Stock Analysis

A Closer Look At Sembcorp Industries Ltd's (SGX:U96) Impressive ROE

SGX:U96
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Many investors are still learning about the various metrics that can be useful when analysing a stock. This article is for those who would like to learn about Return On Equity (ROE). We'll use ROE to examine Sembcorp Industries Ltd (SGX:U96), by way of a worked example.

ROE or return on equity is a useful tool to assess how effectively a company can generate returns on the investment it received from its shareholders. In simpler terms, it measures the profitability of a company in relation to shareholder's equity.

See our latest analysis for Sembcorp Industries

How To Calculate Return On Equity?

ROE can be calculated by using the formula:

Return on Equity = Net Profit (from continuing operations) ÷ Shareholders' Equity

So, based on the above formula, the ROE for Sembcorp Industries is:

22% = S$1.0b ÷ S$4.9b (Based on the trailing twelve months to December 2023).

The 'return' is the income the business earned over the last year. Another way to think of that is that for every SGD1 worth of equity, the company was able to earn SGD0.22 in profit.

Does Sembcorp Industries Have A Good ROE?

By comparing a company's ROE with its industry average, we can get a quick measure of how good it is. However, this method is only useful as a rough check, because companies do differ quite a bit within the same industry classification. As is clear from the image below, Sembcorp Industries has a better ROE than the average (12%) in the Integrated Utilities industry.

roe
SGX:U96 Return on Equity May 13th 2024

That's clearly a positive. However, bear in mind that a high ROE doesn’t necessarily indicate efficient profit generation. Aside from changes in net income, a high ROE can also be the outcome of high debt relative to equity, which indicates risk. You can see the 3 risks we have identified for Sembcorp Industries by visiting our risks dashboard for free on our platform here.

The Importance Of Debt To Return On Equity

Companies usually need to invest money to grow their profits. The cash for investment can come from prior year profits (retained earnings), issuing new shares, or borrowing. In the case of the first and second options, the ROE will reflect this use of cash, for growth. In the latter case, the debt used for growth will improve returns, but won't affect the total equity. Thus the use of debt can improve ROE, albeit along with extra risk in the case of stormy weather, metaphorically speaking.

Sembcorp Industries' Debt And Its 22% ROE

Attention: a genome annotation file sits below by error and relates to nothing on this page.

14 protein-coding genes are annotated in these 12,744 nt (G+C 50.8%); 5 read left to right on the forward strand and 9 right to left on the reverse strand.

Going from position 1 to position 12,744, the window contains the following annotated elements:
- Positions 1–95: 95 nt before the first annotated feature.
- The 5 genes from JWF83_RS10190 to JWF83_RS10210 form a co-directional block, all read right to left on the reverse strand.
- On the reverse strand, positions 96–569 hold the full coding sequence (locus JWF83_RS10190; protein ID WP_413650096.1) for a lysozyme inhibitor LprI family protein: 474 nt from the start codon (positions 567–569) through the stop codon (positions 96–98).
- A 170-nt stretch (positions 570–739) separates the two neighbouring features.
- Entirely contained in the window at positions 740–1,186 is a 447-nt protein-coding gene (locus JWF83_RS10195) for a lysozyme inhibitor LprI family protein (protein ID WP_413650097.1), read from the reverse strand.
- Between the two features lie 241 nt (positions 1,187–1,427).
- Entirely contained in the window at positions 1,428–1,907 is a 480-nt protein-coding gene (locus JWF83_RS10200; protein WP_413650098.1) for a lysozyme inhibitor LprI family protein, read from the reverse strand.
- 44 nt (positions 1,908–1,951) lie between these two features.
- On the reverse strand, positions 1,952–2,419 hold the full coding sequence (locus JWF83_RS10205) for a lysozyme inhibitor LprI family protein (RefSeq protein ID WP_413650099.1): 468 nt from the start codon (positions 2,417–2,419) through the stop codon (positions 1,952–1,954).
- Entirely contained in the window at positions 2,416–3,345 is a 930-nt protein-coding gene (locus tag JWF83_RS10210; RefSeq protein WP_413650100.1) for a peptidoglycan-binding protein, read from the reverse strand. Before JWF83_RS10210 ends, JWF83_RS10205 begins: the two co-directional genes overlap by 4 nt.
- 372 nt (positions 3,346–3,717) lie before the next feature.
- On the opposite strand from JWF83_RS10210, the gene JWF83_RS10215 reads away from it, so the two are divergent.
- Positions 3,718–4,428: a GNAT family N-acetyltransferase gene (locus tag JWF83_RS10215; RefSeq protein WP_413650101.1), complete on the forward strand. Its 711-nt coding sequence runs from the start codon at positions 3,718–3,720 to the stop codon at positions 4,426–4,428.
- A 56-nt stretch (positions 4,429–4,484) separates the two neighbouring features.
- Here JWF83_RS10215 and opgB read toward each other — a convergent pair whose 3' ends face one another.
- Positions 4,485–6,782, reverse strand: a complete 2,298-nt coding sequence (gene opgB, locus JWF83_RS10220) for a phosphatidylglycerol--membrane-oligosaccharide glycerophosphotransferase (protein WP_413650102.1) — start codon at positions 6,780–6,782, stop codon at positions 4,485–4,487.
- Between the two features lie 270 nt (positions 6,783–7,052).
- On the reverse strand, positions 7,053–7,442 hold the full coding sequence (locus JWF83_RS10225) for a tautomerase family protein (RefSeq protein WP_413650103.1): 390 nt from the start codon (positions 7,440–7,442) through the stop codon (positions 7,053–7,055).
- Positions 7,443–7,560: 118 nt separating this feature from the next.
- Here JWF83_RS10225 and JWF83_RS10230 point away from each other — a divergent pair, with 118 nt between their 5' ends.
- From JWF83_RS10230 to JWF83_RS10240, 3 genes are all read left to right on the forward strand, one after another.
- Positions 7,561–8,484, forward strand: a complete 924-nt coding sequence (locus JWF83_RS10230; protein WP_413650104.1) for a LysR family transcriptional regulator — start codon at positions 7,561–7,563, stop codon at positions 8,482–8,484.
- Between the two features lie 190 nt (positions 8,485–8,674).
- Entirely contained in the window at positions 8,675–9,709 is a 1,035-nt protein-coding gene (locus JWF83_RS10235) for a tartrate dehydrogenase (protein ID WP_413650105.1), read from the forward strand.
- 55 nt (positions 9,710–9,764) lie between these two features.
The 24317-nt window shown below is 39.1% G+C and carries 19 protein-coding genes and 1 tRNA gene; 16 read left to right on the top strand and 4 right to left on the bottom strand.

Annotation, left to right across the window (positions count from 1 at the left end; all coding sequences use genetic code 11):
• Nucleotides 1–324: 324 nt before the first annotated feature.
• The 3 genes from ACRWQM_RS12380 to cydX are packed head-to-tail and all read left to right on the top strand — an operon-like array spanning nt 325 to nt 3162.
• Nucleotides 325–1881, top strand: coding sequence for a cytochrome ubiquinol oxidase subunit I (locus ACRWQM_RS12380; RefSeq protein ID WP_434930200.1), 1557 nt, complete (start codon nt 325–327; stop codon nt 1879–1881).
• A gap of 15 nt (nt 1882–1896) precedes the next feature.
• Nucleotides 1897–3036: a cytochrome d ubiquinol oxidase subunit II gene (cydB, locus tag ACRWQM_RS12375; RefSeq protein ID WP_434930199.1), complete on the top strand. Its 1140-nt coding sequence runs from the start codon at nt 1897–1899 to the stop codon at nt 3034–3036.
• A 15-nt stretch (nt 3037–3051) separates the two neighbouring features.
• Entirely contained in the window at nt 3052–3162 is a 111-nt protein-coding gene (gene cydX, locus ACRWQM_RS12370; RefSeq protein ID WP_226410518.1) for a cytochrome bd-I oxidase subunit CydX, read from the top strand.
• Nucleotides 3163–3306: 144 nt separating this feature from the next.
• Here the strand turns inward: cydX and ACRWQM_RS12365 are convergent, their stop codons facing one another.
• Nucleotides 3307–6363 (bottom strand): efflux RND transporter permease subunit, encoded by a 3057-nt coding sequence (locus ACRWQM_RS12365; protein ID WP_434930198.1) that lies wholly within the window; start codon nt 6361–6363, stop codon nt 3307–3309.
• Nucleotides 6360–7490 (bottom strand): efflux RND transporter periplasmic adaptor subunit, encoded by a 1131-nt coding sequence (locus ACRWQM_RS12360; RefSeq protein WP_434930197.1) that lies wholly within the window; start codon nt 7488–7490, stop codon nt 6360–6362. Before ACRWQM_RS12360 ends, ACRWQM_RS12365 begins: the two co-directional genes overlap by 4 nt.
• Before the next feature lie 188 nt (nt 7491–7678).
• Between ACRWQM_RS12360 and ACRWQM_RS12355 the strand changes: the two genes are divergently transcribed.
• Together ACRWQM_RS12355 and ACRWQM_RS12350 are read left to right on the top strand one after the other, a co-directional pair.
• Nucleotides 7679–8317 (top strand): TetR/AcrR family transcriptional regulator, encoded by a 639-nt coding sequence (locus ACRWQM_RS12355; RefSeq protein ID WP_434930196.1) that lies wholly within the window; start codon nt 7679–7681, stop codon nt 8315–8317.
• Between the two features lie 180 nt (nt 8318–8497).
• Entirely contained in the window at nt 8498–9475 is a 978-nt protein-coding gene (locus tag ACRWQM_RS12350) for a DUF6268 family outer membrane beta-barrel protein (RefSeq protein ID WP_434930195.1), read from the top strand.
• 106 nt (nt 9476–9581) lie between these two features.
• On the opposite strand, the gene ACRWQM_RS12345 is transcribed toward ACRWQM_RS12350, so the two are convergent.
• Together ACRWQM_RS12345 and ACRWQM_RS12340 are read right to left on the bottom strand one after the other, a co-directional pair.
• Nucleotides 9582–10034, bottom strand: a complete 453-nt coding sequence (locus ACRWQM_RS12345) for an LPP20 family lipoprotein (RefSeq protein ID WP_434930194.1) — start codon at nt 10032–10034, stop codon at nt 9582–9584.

Sembcorp Industries does use a high amount of debt to increase returns. It has a debt to equity ratio of 1.49. While its ROE is respectable, it is worth keeping in mind that there is usually a limit as to how much debt a company can use. Debt increases risk and reduces options for the company in the future, so you generally want to see some good returns from using it.

Summary

Return on equity is useful for comparing the quality of different businesses. In our books, the highest quality companies have high return on equity, despite low debt. If two companies have around the same level of debt to equity, and one has a higher ROE, I'd generally prefer the one with higher ROE.

But when a business is high quality, the market often bids it up to a price that reflects this. The rate at which profits are likely to grow, relative to the expectations of profit growth reflected in the current price, must be considered, too. So I think it may be worth checking this free report on analyst forecasts for the company.

Of course, you might find a fantastic investment by looking elsewhere. So take a peek at this free list of interesting companies.

Valuation is complex, but we're helping make it simple.

Find out whether Sembcorp Industries is potentially over or undervalued by checking out our comprehensive analysis, which includes fair value estimates, risks and warnings, dividends, insider transactions and financial health.

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This article by Simply Wall St is general in nature. We provide commentary based on historical data and analyst forecasts only using an unbiased methodology and our articles are not intended to be financial advice. It does not constitute a recommendation to buy or sell any stock, and does not take account of your objectives, or your financial situation. We aim to bring you long-term focused analysis driven by fundamental data. Note that our analysis may not factor in the latest price-sensitive company announcements or qualitative material. Simply Wall St has no position in any stocks mentioned.